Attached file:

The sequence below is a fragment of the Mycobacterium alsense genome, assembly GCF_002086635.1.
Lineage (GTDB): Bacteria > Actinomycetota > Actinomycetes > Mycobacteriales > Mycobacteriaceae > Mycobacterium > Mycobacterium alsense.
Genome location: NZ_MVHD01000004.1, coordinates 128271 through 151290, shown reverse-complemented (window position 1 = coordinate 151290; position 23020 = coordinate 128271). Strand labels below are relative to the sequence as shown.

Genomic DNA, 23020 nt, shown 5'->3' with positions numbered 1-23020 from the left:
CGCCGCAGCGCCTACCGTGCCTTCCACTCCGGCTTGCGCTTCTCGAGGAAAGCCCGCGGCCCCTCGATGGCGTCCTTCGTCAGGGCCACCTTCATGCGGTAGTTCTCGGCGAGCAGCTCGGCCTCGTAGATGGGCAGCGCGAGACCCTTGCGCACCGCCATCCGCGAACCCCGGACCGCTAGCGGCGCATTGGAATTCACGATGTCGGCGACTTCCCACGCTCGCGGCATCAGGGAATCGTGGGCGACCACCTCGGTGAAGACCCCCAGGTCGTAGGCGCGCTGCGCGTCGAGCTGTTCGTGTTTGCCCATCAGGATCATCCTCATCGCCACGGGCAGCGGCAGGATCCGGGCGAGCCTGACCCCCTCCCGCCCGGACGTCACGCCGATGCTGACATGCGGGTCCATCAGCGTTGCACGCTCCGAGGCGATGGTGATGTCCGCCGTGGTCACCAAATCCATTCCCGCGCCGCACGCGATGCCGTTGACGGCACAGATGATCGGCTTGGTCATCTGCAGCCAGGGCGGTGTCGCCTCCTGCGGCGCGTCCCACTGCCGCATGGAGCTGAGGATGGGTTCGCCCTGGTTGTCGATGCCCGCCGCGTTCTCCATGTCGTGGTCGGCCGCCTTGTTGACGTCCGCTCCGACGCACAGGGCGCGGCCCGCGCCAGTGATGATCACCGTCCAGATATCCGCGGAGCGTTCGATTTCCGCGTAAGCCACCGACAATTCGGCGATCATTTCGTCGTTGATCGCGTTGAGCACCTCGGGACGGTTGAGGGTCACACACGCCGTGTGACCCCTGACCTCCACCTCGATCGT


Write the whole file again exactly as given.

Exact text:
The sequence below is a fragment of the Mycobacterium alsense genome, assembly GCF_002086635.1.
Lineage (GTDB): Bacteria > Actinomycetota > Actinomycetes > Mycobacteriales > Mycobacteriaceae > Mycobacterium > Mycobacterium alsense.
Genome location: NZ_MVHD01000004.1, coordinates 128271 through 151290, shown reverse-complemented (window position 1 = coordinate 151290; position 23020 = coordinate 128271). Strand labels below are relative to the sequence as shown.

Genomic DNA, 23020 nt, shown 5'->3' with positions numbered 1-23020 from the left:
CGCCGCAGCGCCTACCGTGCCTTCCACTCCGGCTTGCGCTTCTCGAGGAAAGCCCGCGGCCCCTCGATGGCGTCCTTCGTCAGGGCCACCTTCATGCGGTAGTTCTCGGCGAGCAGCTCGGCCTCGTAGATGGGCAGCGCGAGACCCTTGCGCACCGCCATCCGCGAACCCCGGACCGCTAGCGGCGCATTGGAATTCACGATGTCGGCGACTTCCCACGCTCGCGGCATCAGGGAATCGTGGGCGACCACCTCGGTGAAGACCCCCAGGTCGTAGGCGCGCTGCGCGTCGAGCTGTTCGTGTTTGCCCATCAGGATCATCCTCATCGCCACGGGCAGCGGCAGGATCCGGGCGAGCCTGACCCCCTCCCGCCCGGACGTCACGCCGATGCTGACATGCGGGTCCATCAGCGTTGCACGCTCCGAGGCGATGGTGATGTCCGCCGTGGTCACCAAATCCATTCCCGCGCCGCACGCGATGCCGTTGACGGCACAGATGATCGGCTTGGTCATCTGCAGCCAGGGCGGTGTCGCCTCCTGCGGCGCGTCCCACTGCCGCATGGAGCTGAGGATGGGTTCGCCCTGGTTGTCGATGCCCGCCGCGTTCTCCATGTCGTGGTCGGCCGCCTTGTTGACGTCCGCTCCGACGCACAGGGCGCGGCCCGCGCCAGTGATGATCACCGTCCAGATATCCGCGGAGCGTTCGATTTCCGCGTAAGCCACCGACAATTCGGCGATCATTTCGTCGTTGATCGCGTTGAGCACCTCGGGACGGTTGAGGGTCACACACGCCGTGTGACCCCTGACCTCCACCTCGATCGT